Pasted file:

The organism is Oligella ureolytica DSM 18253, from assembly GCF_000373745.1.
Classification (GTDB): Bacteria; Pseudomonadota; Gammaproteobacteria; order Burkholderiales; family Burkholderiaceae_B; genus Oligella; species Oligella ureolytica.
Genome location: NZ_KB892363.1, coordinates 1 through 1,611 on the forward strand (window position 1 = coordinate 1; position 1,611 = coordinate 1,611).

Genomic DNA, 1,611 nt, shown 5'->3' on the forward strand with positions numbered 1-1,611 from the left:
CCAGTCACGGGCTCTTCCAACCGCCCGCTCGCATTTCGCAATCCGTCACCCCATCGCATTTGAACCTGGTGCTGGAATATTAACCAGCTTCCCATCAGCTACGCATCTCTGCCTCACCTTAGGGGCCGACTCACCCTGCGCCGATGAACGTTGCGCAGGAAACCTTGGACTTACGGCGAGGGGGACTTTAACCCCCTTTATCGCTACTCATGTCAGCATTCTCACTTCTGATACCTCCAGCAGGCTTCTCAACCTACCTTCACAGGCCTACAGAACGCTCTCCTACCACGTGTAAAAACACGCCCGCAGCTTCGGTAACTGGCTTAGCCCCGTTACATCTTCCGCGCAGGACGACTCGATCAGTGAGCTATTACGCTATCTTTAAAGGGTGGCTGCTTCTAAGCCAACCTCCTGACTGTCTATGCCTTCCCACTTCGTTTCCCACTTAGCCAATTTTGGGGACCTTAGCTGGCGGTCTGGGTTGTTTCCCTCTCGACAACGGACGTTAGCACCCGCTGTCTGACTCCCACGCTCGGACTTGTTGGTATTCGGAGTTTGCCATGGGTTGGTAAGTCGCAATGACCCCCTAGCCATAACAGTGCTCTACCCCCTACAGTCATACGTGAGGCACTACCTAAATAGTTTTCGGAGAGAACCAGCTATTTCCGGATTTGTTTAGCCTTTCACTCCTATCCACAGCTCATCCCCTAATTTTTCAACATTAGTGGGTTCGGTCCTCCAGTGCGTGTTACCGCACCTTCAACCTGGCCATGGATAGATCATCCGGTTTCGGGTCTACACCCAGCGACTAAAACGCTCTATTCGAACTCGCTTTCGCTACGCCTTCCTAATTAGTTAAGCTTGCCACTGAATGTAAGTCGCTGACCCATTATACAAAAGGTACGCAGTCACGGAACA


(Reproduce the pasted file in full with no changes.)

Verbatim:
The organism is Oligella ureolytica DSM 18253, from assembly GCF_000373745.1.
Classification (GTDB): Bacteria; Pseudomonadota; Gammaproteobacteria; order Burkholderiales; family Burkholderiaceae_B; genus Oligella; species Oligella ureolytica.
Genome location: NZ_KB892363.1, coordinates 1 through 1,611 on the forward strand (window position 1 = coordinate 1; position 1,611 = coordinate 1,611).

Genomic DNA, 1,611 nt, shown 5'->3' on the forward strand with positions numbered 1-1,611 from the left:
CCAGTCACGGGCTCTTCCAACCGCCCGCTCGCATTTCGCAATCCGTCACCCCATCGCATTTGAACCTGGTGCTGGAATATTAACCAGCTTCCCATCAGCTACGCATCTCTGCCTCACCTTAGGGGCCGACTCACCCTGCGCCGATGAACGTTGCGCAGGAAACCTTGGACTTACGGCGAGGGGGACTTTAACCCCCTTTATCGCTACTCATGTCAGCATTCTCACTTCTGATACCTCCAGCAGGCTTCTCAACCTACCTTCACAGGCCTACAGAACGCTCTCCTACCACGTGTAAAAACACGCCCGCAGCTTCGGTAACTGGCTTAGCCCCGTTACATCTTCCGCGCAGGACGACTCGATCAGTGAGCTATTACGCTATCTTTAAAGGGTGGCTGCTTCTAAGCCAACCTCCTGACTGTCTATGCCTTCCCACTTCGTTTCCCACTTAGCCAATTTTGGGGACCTTAGCTGGCGGTCTGGGTTGTTTCCCTCTCGACAACGGACGTTAGCACCCGCTGTCTGACTCCCACGCTCGGACTTGTTGGTATTCGGAGTTTGCCATGGGTTGGTAAGTCGCAATGACCCCCTAGCCATAACAGTGCTCTACCCCCTACAGTCATACGTGAGGCACTACCTAAATAGTTTTCGGAGAGAACCAGCTATTTCCGGATTTGTTTAGCCTTTCACTCCTATCCACAGCTCATCCCCTAATTTTTCAACATTAGTGGGTTCGGTCCTCCAGTGCGTGTTACCGCACCTTCAACCTGGCCATGGATAGATCATCCGGTTTCGGGTCTACACCCAGCGACTAAAACGCTCTATTCGAACTCGCTTTCGCTACGCCTTCCTAATTAGTTAAGCTTGCCACTGAATGTAAGTCGCTGACCCATTATACAAAAGGTACGCAGTCACGGAACA